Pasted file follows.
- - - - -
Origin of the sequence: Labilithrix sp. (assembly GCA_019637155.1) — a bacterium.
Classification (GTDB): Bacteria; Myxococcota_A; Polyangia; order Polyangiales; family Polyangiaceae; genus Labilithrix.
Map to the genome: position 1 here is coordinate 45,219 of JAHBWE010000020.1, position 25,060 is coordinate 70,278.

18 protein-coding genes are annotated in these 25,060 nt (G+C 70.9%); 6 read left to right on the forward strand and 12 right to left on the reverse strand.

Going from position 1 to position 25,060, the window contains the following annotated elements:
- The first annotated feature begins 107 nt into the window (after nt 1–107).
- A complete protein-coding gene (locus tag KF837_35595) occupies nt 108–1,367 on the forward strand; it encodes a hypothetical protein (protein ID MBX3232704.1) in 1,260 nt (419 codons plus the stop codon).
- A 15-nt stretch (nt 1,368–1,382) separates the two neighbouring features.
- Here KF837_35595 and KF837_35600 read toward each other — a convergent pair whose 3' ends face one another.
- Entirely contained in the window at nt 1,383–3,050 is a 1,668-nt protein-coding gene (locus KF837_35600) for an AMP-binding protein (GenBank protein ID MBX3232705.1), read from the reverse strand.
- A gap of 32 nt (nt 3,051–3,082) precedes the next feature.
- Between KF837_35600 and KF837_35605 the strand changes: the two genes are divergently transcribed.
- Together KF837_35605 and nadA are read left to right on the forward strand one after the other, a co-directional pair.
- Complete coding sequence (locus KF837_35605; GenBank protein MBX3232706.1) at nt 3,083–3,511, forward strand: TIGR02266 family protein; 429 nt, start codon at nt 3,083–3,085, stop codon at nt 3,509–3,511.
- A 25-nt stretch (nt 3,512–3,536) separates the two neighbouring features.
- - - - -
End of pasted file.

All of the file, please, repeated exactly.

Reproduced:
Origin of the sequence: Labilithrix sp. (assembly GCA_019637155.1) — a bacterium.
Classification (GTDB): Bacteria; Myxococcota_A; Polyangia; order Polyangiales; family Polyangiaceae; genus Labilithrix.
Map to the genome: position 1 here is coordinate 45,219 of JAHBWE010000020.1, position 25,060 is coordinate 70,278.

18 protein-coding genes are annotated in these 25,060 nt (G+C 70.9%); 6 read left to right on the forward strand and 12 right to left on the reverse strand.

Going from position 1 to position 25,060, the window contains the following annotated elements:
- The first annotated feature begins 107 nt into the window (after nt 1–107).
- A complete protein-coding gene (locus tag KF837_35595) occupies nt 108–1,367 on the forward strand; it encodes a hypothetical protein (protein ID MBX3232704.1) in 1,260 nt (419 codons plus the stop codon).
- A 15-nt stretch (nt 1,368–1,382) separates the two neighbouring features.
- Here KF837_35595 and KF837_35600 read toward each other — a convergent pair whose 3' ends face one another.
- Entirely contained in the window at nt 1,383–3,050 is a 1,668-nt protein-coding gene (locus KF837_35600) for an AMP-binding protein (GenBank protein ID MBX3232705.1), read from the reverse strand.
- A gap of 32 nt (nt 3,051–3,082) precedes the next feature.
- Between KF837_35600 and KF837_35605 the strand changes: the two genes are divergently transcribed.
- Together KF837_35605 and nadA are read left to right on the forward strand one after the other, a co-directional pair.
- Complete coding sequence (locus KF837_35605; GenBank protein MBX3232706.1) at nt 3,083–3,511, forward strand: TIGR02266 family protein; 429 nt, start codon at nt 3,083–3,085, stop codon at nt 3,509–3,511.
- A 25-nt stretch (nt 3,512–3,536) separates the two neighbouring features.